Again, I can understand this question as it once again links to time. As I stated above I have been reading educational books for over five years – I regretfully didn’t read many educational books in the first few years of my career. I make notes every time I read a book (some books I have read more than once but only a few exceptions). I write reviews on this site and whilst they aren’t my most popular blog posts the reviews help me to reflect on the book; what I enjoyed most and what I will take away from that book to support my own professional development. My notes from the reviews were so useful it meant I didn’t have to keep referring or rereading books as I had made notes, wrote down particular quotes and cited the page number which helped a lot with my footnotes.

I do love reading, not just books about education obviously. I feel now as an adult I can fully embrace my love of reading because as a teenager my friends at the time didn’t enjoy reading (or claimed they didn’t) so I played down how much I loved reading. I have other hobbies other than reading but it something I enjoy both personally and professionally. Reading has had a very positive impact on my teaching practice, well-being and career so it is wonderful to be able to write about and share the books that have influenced and inspired me. 

Is your book about why you love to teach?

Not really no. This is a good question to address a misconception. I hope my book does show that I love to teach and explore different reasons why teaching is such a wonderful job but the second part of the title – Research and Resources for every classroom – is a better reflection of what my book is about.  When I first joined Twitter in 2015 I initially set up an anonymous account with a Twitter handle @87history, a cartoon profile picture and the name I used was LoveToTeach. I didn’t give much thought to this I just picked the title because I do love to teach. I told my Headteacher about my Twitter account and how useful it was and she suggested I should include my name and engage with others so I did. Love To Teach did stay on my profile and when I set up my own website I decided to use the site name lovetoteach87.com My Instagram account is called LoveToTeach87 and my beautiful business cards have Love To Teach on one side and my information on the other. Branding wasn’t something I considered or thought about although it can be argued I have my branded my material with Love To Teach so it felt natural to title my book with that. My book is about teaching and learning in the classroom – it combines a discussion of educational research with a collection of resources I have created or case studies that include other teachers sharing excellent resources and ideas.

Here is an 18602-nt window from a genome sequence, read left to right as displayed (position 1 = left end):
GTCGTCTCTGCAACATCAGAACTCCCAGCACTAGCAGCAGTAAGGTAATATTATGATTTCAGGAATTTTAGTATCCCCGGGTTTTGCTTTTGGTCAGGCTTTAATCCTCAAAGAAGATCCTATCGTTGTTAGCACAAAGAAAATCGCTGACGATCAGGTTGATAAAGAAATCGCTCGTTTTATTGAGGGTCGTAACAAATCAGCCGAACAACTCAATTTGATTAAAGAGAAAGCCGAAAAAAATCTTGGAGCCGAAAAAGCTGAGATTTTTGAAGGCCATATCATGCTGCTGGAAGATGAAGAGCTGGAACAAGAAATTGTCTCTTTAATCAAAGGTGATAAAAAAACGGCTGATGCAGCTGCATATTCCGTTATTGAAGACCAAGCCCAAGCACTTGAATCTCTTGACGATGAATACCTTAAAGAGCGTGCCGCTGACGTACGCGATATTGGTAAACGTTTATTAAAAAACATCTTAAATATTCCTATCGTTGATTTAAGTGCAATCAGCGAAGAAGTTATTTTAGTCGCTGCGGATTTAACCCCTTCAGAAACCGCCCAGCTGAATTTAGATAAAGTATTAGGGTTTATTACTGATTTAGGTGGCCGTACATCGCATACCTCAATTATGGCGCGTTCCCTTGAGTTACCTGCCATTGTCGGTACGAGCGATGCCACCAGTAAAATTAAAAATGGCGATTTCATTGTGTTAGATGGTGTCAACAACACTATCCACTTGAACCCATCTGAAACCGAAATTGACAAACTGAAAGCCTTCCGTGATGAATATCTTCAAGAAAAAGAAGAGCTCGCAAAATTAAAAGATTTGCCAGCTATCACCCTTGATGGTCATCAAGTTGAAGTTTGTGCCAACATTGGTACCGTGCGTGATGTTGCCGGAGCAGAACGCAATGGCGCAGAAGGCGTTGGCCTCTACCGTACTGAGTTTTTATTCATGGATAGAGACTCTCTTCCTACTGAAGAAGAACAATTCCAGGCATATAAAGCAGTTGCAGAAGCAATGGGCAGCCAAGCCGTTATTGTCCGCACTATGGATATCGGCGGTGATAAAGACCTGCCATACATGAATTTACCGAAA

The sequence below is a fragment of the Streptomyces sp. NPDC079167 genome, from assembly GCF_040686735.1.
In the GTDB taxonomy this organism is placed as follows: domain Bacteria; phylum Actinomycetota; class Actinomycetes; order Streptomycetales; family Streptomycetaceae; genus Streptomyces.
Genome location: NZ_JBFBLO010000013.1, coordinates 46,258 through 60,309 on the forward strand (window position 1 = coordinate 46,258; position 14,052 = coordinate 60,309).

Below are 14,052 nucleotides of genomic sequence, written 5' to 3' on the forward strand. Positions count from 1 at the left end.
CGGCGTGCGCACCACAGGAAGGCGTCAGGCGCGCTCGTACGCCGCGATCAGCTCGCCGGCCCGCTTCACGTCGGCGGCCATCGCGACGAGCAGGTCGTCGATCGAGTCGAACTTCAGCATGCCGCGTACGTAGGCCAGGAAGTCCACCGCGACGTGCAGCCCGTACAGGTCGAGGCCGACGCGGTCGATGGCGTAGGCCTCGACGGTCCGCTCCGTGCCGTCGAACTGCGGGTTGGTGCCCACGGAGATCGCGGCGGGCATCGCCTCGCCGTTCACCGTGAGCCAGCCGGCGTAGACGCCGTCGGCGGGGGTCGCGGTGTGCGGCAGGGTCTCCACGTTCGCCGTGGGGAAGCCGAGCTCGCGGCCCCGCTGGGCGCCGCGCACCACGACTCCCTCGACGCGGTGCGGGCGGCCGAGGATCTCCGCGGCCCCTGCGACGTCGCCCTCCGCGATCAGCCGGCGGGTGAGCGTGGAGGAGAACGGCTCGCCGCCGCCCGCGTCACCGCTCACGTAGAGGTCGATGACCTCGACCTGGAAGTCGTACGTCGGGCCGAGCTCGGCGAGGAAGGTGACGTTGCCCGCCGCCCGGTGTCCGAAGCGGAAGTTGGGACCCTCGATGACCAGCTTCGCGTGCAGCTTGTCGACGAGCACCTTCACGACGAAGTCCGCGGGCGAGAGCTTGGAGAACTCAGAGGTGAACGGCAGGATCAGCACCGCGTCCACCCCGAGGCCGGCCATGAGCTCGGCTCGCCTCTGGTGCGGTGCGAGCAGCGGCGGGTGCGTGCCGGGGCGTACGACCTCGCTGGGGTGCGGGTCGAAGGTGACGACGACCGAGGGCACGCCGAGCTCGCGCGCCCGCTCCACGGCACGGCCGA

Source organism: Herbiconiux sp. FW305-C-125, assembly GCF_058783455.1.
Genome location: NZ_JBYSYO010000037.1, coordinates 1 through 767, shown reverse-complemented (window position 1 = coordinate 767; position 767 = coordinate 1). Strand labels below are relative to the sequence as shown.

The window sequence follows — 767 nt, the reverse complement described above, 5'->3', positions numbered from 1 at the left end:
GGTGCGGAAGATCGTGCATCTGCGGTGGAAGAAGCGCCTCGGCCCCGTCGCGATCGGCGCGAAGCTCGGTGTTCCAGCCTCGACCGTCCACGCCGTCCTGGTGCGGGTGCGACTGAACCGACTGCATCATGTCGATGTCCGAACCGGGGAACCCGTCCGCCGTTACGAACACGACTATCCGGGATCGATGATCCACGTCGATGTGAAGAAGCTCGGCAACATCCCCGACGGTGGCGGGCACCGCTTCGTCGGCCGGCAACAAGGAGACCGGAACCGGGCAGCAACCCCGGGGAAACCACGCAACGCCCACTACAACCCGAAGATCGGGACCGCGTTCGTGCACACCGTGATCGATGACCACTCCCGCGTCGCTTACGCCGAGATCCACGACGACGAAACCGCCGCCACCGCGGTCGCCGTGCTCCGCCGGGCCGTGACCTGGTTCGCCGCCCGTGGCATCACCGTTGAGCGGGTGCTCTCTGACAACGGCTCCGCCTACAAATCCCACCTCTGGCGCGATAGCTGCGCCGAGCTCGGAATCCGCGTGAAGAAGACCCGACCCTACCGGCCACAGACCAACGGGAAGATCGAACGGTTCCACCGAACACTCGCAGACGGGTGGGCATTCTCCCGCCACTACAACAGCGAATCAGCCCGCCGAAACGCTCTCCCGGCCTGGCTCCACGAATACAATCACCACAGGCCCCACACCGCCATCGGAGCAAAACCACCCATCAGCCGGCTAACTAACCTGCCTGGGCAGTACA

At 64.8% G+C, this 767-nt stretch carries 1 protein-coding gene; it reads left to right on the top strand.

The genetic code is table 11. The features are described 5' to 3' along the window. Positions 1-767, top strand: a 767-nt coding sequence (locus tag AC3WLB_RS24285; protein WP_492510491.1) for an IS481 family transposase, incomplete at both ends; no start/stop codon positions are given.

Author selfie with my book!

Are you nervous about negative feedback?

My friend asked me this – she said she would be too scared of the keyboard warriors on the Amazon reviews page! This was something that did bother me at times as I had moments of doubt when writing my book but in the end, after a long drafting and editing process, I was very happy with my book. I am happy with it and I look forward to all feedback, if the feedback is negative ( I haven’t had negative feedback yet but it is early days) I will try to engage with it and learn from it. If the feedback is rude, personal or nasty (which I doubt it will be but I have read some scathing Amazon reviews of other educators books) then I will just ignore it. Ron Berger promotes feedback that is kind, specific and helpful and that is feedback that I can work with.

What’s your favourite chapter in your book?